One reason why the affordable housing problem seems so insurmountable is that we usually try to build our way out of it. There's never enough money to finance new homes for all the low-income people who could use them. And if you want to wake up the NIMBYs, just propose building a large subsidized housing complex.
So it's worth remembering that affordable housing doesn't have to be built from scratch. In fact, the readiest units already exist, usually in a city's oldest buildings. Right now, New York City's housing department is seeking broad new powers to force slumlords to bring their buildings up to code. It's not glamorous work, and there are no ribbon-cutting opportunities. But the strategy might keep thousands of low-rent units in habitable shape.
Up to now, inspectors have only been able to push landlords to make emergency repairs on individual units--for a water leak, say. The new idea is to compel landlords to replace the plumbing for a whole floor of apartments, or perhaps the whole building. If the city council gives its approval, inspectors plan to target about 1,000 buildings with dubious histories of code violation.
Jane Jacobs called old buildings one of the four indispensable elements of great American cities--although most people forget that part of her argument. "Time," Jacobs wrote, "makes the high building costs of one generation the bargains of a following generation."
The Supreme Court's controversial Kelo v. New London decision is two years old this month. That ruling said existing law permitted cities to use eminent domain for economic development purposes. But it also invited state governments to forbid the practice if they wanted to. As Rob Gurwitt recounts on page 18, a backlash against the ruling led legislatures and voters in numerous states to take exactly that step.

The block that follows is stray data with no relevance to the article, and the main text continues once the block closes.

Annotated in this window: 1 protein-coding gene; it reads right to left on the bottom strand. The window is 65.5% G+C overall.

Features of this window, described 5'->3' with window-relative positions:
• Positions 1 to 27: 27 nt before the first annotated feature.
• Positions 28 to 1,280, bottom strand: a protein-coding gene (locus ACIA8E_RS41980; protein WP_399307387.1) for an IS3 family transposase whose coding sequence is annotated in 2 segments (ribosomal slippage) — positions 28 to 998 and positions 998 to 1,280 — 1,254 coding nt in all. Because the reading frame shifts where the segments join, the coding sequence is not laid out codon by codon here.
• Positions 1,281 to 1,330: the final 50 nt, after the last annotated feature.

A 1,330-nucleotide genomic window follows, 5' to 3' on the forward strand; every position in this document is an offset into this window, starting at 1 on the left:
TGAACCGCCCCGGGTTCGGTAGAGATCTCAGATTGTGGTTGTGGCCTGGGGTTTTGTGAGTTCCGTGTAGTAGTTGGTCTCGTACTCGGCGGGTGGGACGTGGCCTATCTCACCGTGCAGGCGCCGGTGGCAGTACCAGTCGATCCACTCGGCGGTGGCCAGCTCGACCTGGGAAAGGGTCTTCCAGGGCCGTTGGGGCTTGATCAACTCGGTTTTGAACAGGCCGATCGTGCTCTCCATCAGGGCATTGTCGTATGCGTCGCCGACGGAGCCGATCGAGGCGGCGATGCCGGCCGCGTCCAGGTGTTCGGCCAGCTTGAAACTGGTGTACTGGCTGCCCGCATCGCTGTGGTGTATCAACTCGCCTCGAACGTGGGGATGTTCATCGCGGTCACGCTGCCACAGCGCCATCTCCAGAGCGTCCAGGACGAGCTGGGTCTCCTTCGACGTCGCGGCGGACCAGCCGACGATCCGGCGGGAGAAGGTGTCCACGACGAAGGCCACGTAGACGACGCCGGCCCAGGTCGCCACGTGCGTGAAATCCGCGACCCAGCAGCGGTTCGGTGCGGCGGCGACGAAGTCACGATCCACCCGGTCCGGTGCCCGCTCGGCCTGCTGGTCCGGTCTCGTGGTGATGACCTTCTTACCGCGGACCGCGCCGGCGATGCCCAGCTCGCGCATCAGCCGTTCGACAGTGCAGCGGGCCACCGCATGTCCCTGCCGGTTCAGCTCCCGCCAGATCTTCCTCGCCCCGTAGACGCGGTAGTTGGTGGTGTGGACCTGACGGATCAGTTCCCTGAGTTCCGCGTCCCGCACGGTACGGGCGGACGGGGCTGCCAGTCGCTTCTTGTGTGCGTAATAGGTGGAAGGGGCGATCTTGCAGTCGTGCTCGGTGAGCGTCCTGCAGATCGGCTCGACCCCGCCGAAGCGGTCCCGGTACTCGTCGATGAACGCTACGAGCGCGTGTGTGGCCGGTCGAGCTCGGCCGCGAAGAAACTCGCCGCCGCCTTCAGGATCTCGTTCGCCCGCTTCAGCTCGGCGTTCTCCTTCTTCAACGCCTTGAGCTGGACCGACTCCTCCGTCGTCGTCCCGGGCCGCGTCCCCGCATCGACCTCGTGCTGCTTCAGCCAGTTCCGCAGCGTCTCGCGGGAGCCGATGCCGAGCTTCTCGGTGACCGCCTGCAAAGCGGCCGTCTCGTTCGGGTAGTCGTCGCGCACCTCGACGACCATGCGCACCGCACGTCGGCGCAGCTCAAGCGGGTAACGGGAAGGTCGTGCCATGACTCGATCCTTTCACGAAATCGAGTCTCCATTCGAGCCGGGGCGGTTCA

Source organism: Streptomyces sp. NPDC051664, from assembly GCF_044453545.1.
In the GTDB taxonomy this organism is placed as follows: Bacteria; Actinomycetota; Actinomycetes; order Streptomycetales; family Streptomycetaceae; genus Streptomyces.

Could there be a third way on this touchy issue? A new book from the Lincoln Institute of Land Policy suggests there is. Lots of people think it's unfair to condemn a person's home only to hand it over to a developer. But what if the homeowner were an equity investor in the deal? He'd get more than compensation for clearing out. He'd get upside potential.
As co-editors Yu-Hung Hong and Barrie Needham note in Analyzing Land Readjustment, this approach is common overseas. Maybe it's worth trying here.
What does it take to persuade Southern Californians to trade their cars for bicycles? Valet parking, of course. Santa Monica has begun a free bike-check service at its Sunday Farmer's Market. According to the city's web site, parked bikes are "overseen by professional bicycle watchers."
The valet is just a temporary set-up on the street. But Santa Monica, like a growing number of cities, wants to build a permanent bike garage downtown. Similar facilities in Long Beach, the Bay Area and Chicago include attended parking, repair shops, even showers for bicycle commuters. The days of leashing bikes to parking meters may be numbered.
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